b. Deaf Patients.
Look directly at the patient when speaking with him/her.
Do not cover your mouth when speaking because the patient may read
(3) If the patient does not lip-read, charts with pictures may be used, or
simply writing your questions or comments on a piece of paper may be helpful.
(4) Charts with hand signs are available at the local society for deafness
and/or hearing preservation.
c. Patients Speaking a Foreign Language.
(1) Obtain a translator if possible. The Red Cross or the Patient
Administration Division (PAD) may be of assistance.
Have a chart with basic phrases in English and the foreign language.
When communicating with patients, each Practical Nurse has to find the ways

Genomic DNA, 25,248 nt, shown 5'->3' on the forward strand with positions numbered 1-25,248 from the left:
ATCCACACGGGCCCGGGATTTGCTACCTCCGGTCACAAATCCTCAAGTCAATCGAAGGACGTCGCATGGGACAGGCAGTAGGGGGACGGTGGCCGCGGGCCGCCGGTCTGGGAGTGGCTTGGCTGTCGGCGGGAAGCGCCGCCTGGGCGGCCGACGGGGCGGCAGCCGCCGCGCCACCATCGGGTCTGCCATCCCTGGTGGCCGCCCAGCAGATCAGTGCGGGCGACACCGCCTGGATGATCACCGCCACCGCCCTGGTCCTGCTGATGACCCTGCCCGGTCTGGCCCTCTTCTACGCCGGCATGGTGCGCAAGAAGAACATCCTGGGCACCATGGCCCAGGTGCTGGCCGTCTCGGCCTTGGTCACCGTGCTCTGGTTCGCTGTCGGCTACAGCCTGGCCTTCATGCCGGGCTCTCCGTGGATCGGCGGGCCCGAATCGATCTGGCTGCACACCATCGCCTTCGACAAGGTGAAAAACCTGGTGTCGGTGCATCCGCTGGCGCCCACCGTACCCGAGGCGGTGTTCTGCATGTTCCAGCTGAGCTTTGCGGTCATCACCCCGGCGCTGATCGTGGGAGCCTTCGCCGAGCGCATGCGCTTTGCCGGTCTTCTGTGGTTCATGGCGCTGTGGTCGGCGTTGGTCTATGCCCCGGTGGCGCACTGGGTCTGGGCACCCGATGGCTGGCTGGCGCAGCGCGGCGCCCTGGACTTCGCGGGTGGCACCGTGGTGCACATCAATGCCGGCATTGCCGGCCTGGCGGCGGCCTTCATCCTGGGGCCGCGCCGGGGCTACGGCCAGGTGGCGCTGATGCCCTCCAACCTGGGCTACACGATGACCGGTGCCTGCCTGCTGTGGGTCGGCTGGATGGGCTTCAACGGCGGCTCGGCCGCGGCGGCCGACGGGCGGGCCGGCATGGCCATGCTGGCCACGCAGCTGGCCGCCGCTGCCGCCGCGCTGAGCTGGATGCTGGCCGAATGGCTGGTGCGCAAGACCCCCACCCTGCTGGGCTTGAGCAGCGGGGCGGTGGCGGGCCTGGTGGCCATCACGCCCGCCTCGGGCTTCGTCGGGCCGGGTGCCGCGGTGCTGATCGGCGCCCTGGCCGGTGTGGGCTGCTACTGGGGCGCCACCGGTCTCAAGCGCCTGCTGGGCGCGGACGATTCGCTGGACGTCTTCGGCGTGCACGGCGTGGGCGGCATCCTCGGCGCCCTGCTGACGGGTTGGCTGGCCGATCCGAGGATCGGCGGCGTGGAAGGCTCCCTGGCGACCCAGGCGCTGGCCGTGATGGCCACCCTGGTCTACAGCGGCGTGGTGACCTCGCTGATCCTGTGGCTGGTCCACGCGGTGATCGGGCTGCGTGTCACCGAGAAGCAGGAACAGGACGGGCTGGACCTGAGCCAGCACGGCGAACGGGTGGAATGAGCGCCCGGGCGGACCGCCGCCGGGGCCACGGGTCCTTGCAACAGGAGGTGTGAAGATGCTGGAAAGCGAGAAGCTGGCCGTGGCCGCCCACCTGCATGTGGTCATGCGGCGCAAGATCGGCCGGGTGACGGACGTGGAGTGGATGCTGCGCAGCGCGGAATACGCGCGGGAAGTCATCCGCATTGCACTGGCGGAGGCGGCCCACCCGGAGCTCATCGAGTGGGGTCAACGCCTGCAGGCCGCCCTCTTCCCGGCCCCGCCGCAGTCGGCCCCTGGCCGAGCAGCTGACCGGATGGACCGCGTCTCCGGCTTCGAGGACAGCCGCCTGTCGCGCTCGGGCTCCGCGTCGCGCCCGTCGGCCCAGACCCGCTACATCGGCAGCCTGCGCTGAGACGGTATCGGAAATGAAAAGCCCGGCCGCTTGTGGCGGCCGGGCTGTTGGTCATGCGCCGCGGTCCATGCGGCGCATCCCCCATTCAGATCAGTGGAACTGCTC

that are the most effective for the people and circumstances concerned. If the Practical
Nurse tries to express care and concern for the patient and can communicate well
verbally and nonverbally, the nurse-patient relationship will thrive.
Section III. REACTION TO STRESS AND HOSPITALIZATION
The patient who is entering a hospital is under many emotional pressures. Fear
of death, disfigurement, pain, or a prolonged illness, and loss of control of the
surrounding environment are just a few of the emotional concerns being faced. People
react to stress in many ways. The Practical Nurse must be able to recognize the signs
and symptoms of stress and identify the coping mechanisms being utilized by the
patient in order to provide effective nursing care.